Re: lets vote for better security
From: Karl Levinson, mvp (levinson_k_at_despammed.com)
Date: Sun, 10 Apr 2005 02:29:14 -0400
<Vanguard> wrote in message news:YsSdnexdKaNHHMXfRVnfirstname.lastname@example.org...
> How to Uninstall Internet Explorer 6
As you know, what I and the OP wanted to be able to do is eliminate IE and
OE-related security vulnerabilities. It seems obvious to me that something
is very wrong with all MS customers worldwide being required to install, and
thoroughly test, IE and OE patches onto production servers every 30 to 60
days, when IE shouldn't be there in the first place.
> There are a hell of a lot of programs that rely on the HTML rendering
> assumed available in Windows. Removing the HTML rendering engine (along
> with the front-end UI application; i.e., the IE browser) would hurt a
> lot more software vendors than there are 3rd party browsers claiming
> superiority over IE.
I know, but that doesn't sway me. Since most people don't use most of those
vendors, why should there be no possible way for such users to disable
Giving users a way to disable IE, and/or making IE disabled by default,
doesn't hurt those vendors at all really. They would simply need to make a
minor change to their install programs to enable MSHTML during the
installation. Surely you are aware that there are plenty of applications
out there that need to enable or install other MS components in order to
work. By extension, your argument would require every Windows computer to
be running MSDE, etc. by default with no way to disable it, just because
there are a lot of software vendors that use it. That would be a security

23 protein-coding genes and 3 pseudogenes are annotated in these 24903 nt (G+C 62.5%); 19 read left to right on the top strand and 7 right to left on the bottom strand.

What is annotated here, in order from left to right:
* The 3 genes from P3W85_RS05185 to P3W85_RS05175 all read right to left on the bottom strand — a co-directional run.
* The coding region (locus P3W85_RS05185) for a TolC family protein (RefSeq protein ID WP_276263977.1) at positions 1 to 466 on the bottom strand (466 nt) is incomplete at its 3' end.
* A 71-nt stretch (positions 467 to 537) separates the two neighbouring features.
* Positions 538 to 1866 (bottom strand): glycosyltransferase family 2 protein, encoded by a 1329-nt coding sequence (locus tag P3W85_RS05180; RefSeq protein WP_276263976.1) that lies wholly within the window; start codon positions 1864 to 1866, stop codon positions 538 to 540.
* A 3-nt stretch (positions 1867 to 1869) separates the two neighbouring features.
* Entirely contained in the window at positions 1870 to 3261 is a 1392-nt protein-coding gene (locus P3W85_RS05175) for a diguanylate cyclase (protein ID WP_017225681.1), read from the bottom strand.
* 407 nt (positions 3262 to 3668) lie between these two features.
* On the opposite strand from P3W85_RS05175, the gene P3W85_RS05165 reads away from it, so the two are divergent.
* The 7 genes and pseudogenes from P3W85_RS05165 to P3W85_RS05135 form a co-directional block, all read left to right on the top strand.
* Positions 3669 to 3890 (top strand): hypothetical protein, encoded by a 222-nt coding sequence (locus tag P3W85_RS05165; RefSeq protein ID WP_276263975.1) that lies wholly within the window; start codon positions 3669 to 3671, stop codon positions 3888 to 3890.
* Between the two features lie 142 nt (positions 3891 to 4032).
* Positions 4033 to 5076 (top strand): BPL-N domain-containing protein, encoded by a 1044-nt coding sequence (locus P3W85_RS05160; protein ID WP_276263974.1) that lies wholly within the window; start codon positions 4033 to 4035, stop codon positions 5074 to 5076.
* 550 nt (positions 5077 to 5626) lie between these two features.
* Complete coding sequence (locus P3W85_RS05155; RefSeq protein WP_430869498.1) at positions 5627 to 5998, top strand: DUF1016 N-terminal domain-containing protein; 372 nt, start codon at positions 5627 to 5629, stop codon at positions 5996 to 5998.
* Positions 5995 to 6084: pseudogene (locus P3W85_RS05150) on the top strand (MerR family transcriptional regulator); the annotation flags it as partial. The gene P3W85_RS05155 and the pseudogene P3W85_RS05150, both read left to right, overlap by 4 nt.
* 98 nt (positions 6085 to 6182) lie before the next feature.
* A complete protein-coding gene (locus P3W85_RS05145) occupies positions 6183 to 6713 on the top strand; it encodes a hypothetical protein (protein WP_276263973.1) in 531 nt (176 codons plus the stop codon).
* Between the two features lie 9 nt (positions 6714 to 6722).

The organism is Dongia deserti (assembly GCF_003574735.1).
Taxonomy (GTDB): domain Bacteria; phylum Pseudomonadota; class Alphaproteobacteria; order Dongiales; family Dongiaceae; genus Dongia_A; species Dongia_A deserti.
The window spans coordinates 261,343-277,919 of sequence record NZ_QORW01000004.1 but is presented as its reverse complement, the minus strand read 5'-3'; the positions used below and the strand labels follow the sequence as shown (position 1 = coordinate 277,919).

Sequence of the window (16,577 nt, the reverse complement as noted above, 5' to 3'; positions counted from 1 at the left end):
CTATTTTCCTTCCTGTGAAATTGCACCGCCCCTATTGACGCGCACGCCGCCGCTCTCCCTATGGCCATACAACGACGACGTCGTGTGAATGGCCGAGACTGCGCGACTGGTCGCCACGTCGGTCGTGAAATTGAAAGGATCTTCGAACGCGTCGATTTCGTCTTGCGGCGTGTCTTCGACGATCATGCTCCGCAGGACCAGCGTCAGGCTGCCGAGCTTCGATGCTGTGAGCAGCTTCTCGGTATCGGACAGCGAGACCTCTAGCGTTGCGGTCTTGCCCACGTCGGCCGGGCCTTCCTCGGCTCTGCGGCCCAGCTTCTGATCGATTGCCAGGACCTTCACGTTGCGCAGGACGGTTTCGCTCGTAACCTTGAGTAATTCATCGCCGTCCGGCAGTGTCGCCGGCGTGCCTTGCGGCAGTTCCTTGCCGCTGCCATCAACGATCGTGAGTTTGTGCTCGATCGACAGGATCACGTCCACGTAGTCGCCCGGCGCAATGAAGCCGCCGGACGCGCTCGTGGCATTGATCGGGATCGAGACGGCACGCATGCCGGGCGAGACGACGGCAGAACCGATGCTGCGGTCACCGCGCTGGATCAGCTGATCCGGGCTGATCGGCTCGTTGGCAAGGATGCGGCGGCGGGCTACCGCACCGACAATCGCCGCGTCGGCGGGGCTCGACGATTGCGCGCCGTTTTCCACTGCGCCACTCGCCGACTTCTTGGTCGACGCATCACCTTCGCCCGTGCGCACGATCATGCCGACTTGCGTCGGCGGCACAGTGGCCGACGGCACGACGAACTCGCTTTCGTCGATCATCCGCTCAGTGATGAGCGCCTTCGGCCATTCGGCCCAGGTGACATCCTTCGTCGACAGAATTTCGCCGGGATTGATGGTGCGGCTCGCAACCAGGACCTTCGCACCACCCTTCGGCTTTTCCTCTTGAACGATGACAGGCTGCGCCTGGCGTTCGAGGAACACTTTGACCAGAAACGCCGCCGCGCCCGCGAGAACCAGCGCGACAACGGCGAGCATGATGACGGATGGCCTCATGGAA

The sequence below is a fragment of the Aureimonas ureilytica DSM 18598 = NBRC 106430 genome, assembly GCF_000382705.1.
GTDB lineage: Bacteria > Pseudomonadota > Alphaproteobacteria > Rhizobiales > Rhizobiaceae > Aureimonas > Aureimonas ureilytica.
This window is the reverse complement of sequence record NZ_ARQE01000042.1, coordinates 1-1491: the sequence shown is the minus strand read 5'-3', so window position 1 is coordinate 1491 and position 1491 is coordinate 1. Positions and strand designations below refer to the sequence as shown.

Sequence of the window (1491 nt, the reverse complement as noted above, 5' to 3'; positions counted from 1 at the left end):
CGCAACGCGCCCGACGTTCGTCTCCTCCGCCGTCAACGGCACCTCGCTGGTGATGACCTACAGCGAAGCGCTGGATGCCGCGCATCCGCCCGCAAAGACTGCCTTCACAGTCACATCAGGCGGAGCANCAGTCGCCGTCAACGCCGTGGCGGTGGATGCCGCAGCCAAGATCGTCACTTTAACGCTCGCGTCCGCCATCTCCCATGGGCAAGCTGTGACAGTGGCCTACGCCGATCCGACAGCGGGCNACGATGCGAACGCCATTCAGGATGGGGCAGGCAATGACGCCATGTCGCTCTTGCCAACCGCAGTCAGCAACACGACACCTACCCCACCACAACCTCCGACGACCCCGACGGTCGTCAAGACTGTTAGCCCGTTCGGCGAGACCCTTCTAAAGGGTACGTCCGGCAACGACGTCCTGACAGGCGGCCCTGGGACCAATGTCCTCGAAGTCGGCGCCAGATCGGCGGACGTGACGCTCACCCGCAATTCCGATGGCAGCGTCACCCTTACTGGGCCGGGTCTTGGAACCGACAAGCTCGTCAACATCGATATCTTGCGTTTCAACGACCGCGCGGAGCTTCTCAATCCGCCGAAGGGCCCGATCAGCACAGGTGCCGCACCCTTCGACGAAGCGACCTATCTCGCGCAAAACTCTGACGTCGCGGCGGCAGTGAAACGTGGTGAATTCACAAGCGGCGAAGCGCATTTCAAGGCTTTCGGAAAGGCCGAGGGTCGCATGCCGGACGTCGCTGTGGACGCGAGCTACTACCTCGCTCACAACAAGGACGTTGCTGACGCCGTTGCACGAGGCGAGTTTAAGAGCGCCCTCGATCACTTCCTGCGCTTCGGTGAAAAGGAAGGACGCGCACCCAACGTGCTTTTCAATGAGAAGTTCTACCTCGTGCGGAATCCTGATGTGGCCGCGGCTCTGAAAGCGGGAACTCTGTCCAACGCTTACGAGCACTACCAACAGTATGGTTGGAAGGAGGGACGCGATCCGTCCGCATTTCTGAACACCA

> I'm not saying that the IE browser is wonderful or that the HTML
> rendering engine couldn't use some work. But, at least, it is a
> non-proprietary document format and really shouldn't require a specific
> front-end application to use it.
I'm not saying that Mozilla is more secure than MSHTML, nor do I really
believe that. I *am* saying that Windows is less secure because you can't
disable powerful and risky components you aren't using, like MSHTML. You
can't very easily argue against that, or if you try, you're trying to
contradict a whole lot of security professionals. I also think it is
entirely technically possible for MS to un-bundle MSHTML from Windows.
Linux, Windows 3.x, etc. work just fine without MSHTML bundled in.
> > WSH that made the iloveyou virus and others possible gets
> > reinstalled by a variety of install programs.
> Which is alleviated when using anti-virus software with script
You generally block known viruses with AV. What you don't block by AV alone
is a lone attacker in, say, Pakistan who writes a brand new script and sends
it to your government. That slips past Norton with no trouble at all. If
your AV has good heuristics, a sandbox, etc, then your chances might improve
somewhat and your risk might go down somewhat. But there's still risk
there. Totally unnecessary risk. Because of a technology most home users
never ever use. Totally unnecessary. This weakens Windows security.
> like iLoveYou. Anyone not using AV software should not be connected to
> the Internet, should not be connected to their own network, and
> shouldn't install any software unless from a major software producer.
I use AV, and yet WSH is still a threat.
> Internet Explorer 4.0 and later treat WSH objects as unsafe ActiveX
> controls. As I recall, the default settings in the Internet security
> zone disable initialization and scripting of unsafe AX controls. Also,
> if you are using OE and not setting it to the default of using the